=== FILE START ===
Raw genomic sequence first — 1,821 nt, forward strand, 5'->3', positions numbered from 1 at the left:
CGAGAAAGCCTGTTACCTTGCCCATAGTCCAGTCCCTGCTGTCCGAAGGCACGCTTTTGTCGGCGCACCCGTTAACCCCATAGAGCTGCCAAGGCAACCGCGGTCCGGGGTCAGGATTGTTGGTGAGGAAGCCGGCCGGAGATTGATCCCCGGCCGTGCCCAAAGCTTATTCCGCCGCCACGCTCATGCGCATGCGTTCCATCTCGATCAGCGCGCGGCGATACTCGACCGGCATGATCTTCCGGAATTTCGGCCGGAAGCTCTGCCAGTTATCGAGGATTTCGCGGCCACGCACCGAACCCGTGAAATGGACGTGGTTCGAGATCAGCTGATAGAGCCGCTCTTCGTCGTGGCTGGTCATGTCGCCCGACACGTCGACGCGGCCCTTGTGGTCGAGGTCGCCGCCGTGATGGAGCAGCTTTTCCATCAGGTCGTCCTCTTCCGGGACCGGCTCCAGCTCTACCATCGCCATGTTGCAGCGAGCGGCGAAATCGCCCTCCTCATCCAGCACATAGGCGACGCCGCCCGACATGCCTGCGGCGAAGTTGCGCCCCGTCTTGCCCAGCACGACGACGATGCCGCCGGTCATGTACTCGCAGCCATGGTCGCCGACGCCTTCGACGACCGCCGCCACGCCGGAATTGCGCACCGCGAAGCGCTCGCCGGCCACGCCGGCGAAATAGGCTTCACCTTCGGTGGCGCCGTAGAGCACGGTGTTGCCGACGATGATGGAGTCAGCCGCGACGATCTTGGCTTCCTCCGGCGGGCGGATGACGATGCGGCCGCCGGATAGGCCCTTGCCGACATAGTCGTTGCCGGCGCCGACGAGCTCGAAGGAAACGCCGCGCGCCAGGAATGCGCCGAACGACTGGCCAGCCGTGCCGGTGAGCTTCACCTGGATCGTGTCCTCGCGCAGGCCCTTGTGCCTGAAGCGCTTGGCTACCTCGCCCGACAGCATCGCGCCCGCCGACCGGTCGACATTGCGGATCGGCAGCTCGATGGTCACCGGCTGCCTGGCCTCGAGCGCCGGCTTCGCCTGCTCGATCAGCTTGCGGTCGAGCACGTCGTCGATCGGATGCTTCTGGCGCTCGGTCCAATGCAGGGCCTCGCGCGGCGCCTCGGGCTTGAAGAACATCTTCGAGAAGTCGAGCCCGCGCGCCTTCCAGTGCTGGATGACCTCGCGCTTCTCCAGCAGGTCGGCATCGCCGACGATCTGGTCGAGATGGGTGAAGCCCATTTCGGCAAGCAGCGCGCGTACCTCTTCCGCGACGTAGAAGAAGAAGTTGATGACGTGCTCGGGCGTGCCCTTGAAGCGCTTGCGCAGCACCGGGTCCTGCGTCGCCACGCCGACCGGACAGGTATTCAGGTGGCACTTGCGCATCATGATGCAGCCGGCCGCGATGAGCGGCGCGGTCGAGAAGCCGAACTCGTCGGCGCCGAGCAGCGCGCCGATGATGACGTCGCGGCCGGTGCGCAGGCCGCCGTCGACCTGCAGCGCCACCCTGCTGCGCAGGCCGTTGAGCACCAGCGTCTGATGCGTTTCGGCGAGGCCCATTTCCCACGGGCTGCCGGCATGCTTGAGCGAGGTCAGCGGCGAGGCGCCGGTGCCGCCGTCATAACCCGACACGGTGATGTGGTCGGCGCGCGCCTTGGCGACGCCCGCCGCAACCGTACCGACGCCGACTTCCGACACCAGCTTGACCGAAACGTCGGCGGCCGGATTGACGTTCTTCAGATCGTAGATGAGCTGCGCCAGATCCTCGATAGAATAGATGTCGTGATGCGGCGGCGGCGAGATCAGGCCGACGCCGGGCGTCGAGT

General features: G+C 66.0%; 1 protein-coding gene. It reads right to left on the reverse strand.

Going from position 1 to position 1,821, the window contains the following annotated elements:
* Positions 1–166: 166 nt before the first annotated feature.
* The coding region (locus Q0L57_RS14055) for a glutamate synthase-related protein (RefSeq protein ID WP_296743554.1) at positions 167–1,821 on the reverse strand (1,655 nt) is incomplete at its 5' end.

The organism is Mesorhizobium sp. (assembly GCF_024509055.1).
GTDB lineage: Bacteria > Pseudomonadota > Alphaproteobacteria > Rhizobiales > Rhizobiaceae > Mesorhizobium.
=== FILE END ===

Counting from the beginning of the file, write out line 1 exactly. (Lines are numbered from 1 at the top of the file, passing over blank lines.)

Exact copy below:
Raw genomic sequence first — 1,821 nt, forward strand, 5'->3', positions numbered from 1 at the left: